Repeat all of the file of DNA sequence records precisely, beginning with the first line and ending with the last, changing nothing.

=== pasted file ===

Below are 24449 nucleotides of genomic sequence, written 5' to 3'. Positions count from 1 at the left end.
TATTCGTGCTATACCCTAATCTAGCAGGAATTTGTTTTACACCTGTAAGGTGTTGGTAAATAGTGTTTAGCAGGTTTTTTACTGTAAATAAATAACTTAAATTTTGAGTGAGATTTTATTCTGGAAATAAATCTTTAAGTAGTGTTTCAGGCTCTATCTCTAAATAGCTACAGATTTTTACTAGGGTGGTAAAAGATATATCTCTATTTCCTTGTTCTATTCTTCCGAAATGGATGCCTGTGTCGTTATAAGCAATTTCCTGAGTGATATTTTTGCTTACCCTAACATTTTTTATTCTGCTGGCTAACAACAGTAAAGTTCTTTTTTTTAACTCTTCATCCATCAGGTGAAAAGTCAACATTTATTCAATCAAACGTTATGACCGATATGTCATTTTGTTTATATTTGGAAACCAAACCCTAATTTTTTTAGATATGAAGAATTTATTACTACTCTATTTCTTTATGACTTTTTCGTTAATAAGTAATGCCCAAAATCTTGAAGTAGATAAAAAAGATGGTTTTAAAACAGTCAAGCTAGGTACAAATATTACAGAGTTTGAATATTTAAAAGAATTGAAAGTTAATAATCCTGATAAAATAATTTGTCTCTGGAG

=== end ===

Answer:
Below are 24449 nucleotides of genomic sequence, written 5' to 3'. Positions count from 1 at the left end.
TATTCGTGCTATACCCTAATCTAGCAGGAATTTGTTTTACACCTGTAAGGTGTTGGTAAATAGTGTTTAGCAGGTTTTTTACTGTAAATAAATAACTTAAATTTTGAGTGAGATTTTATTCTGGAAATAAATCTTTAAGTAGTGTTTCAGGCTCTATCTCTAAATAGCTACAGATTTTTACTAGGGTGGTAAAAGATATATCTCTATTTCCTTGTTCTATTCTTCCGAAATGGATGCCTGTGTCGTTATAAGCAATTTCCTGAGTGATATTTTTGCTTACCCTAACATTTTTTATTCTGCTGGCTAACAACAGTAAAGTTCTTTTTTTTAACTCTTCATCCATCAGGTGAAAAGTCAACATTTATTCAATCAAACGTTATGACCGATATGTCATTTTGTTTATATTTGGAAACCAAACCCTAATTTTTTTAGATATGAAGAATTTATTACTACTCTATTTCTTTATGACTTTTTCGTTAATAAGTAATGCCCAAAATCTTGAAGTAGATAAAAAAGATGGTTTTAAAACAGTCAAGCTAGGTACAAATATTACAGAGTTTGAATATTTAAAAGAATTGAAAGTTAATAATCCTGATAAAATAATTTGTCTCTGGAG